Sunday, August 31, 2008

VIDEO: "The Kennedys: America's Emerald Kings" By Thomas Maier and New Warner Bros. Documentary Based on Book, Along with Oliver Stone's "JFK"

REUTERS- The controversial highly-charged story surrounding John F. Kennedy's assassination is revisited with the November 11 release of Oliver Stone's JFK as a Three-Disc Ultimate Collector's Edition from Warner Home Video. The UCE will feature The Kennedys: America's Emerald Kings, an extraordinary new documentary from filmmaker Robert Kline based on Thomas Maier's acclaimed book about five generations of the renowned political family. Unique to the documentary is political and private footage of the Kennedys not widely available to the general public. The Kennedys: America's Emerald Kings documentary will be premiered on November 10th at Boston College and also screened on November 12th at Fordham University/Lincoln Center. Both universities
have the largest Irish studies programs in the country.

About The Documentary

The Kennedys: America's Emerald Kings is an American saga about the Irish Catholic experience. It encompasses five generations of the Kennedys' and Fitzgeralds' lives -- starting from 1848 in Wexford, Ireland and ending in 21st-century America. The film was adapted from Thomas Maier's highly acclaimed book The Kennedys: America's Emerald Kings from Basic Books, re-released in July 2008. The documentary provides a look at both the family's tragedies of poverty and
political oppression and their successes and the triumphs of the White House years. It embodies the most complete work on this Irish American family and their unique place in American history and culture.
Basic Books
Greg Houle, 212-340-8163

Friday, August 29, 2008

Can Catholics Support Obama? Former Romney Aide Invokes JFK in Now Supporting Barack Obama with New Book and Shows Up at Dem Confab to Hawk it

This rather provocative segment on CNN "Can Catholics Support Obama" asks a very ironic question. After all, one Dem prez candidate was defeated amidst strong bigotry against his Catholic faith (Al Smith in 1928) and another Dem candidate (John F. Kennedy) fought hard to overcome religious bigotry which made his Catholicism the top issue of the 1960 campaign.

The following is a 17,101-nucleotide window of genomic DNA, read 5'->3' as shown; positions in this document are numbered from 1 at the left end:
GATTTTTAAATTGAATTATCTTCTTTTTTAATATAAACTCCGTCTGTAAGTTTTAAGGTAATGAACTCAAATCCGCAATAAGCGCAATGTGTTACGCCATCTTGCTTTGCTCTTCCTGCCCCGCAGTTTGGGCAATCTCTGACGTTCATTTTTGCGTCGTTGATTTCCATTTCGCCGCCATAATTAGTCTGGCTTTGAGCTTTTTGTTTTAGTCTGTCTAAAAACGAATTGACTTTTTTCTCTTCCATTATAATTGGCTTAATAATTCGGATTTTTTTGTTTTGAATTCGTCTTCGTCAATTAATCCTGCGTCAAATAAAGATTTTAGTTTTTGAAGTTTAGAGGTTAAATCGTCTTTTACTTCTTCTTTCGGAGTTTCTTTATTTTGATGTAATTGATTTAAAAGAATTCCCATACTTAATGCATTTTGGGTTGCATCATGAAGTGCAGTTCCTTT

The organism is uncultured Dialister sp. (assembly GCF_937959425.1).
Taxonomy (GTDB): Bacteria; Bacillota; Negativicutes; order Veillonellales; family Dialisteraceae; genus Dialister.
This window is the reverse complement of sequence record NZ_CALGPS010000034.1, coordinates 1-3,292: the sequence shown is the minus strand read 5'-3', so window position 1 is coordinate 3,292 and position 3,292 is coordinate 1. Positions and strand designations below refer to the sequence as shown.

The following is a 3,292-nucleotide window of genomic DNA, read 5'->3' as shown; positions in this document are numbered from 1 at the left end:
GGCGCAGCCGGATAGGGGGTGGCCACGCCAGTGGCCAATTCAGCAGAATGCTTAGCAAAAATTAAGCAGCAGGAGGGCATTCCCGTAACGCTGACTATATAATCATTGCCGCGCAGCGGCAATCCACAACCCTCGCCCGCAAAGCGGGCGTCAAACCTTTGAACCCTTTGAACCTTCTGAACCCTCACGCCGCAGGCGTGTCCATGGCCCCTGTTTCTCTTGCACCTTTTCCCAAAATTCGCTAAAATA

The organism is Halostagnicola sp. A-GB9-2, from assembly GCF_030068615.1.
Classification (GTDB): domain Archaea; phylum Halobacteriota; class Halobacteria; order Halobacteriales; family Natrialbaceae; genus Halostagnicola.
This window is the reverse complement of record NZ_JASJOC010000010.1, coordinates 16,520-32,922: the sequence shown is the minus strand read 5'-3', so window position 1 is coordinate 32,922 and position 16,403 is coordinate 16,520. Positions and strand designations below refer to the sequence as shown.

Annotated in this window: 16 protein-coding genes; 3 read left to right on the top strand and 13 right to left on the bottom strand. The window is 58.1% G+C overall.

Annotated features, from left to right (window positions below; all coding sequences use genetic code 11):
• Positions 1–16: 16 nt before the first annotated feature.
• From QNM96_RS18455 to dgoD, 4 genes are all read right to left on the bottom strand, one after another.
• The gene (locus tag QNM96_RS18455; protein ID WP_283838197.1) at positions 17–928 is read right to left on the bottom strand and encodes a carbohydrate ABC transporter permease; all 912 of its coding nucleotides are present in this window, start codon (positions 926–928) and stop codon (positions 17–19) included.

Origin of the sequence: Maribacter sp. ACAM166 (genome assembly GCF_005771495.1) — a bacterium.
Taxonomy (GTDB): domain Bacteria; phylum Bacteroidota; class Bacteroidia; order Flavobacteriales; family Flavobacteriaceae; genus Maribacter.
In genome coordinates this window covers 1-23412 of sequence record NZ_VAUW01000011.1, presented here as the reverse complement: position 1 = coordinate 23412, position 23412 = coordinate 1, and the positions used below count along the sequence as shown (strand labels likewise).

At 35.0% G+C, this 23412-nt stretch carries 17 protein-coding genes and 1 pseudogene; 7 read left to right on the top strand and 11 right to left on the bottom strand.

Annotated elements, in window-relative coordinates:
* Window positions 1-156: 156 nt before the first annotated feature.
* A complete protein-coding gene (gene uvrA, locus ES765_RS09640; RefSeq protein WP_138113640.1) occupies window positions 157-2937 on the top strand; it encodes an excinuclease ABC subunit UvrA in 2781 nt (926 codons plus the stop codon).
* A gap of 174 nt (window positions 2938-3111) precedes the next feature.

So why would Roman Catholics not support Obama if they were in agreement with most of his political views? (Check out the Obama complaints leveled by Catholic League's William Donohue.)
I discuss this a great deal in my newly re-issued book The Kennedys: America's Emerald Kings, with a new preface about the Kennedys impact on the 2008 race.

Thursday, August 28, 2008

VIDEO: Ted Kennedy's 'Last Hurrah'- Commentators and Editorials Around the World

Commentators around the world described Sen. Edward Kennedy's surprise appearance at the Democratic National Convention, overcoming illness to make what many believe might be his last hurrah before his party. Here's a short sampling:

David S. Broder, The Washington Post:
When Ted Kennedy made his dramatic appearance before the Democratic National Convention delegates Monday night, the ovation he received was more than a personal tribute. It was a celebration of almost half a century of his history at these gatherings. Going back to 1960, he has been a vivid presence at these conclaves, just as he was Monday night when the party long dominated by the Kennedy clan paid tribute to the elder statesman now stricken with brain cancer. Only twice has he missed a convention -- in 1964, when he was recovering from injuries suffered in a plane crash, and four years later, after Robert F. Kennedy's assassination -- and both times the Kennedy family was a subtext to what went on.

Chris Matthews' "Hardball" program:

Long-time AP political writer Walter R. Mears:
Among the featured performers at the Democratic National Convention, the unexpected address by Sen. Edward M. Kennedy was the best I saw and heard. And the long, programmed keynote speech of Mark Warner ranked worst.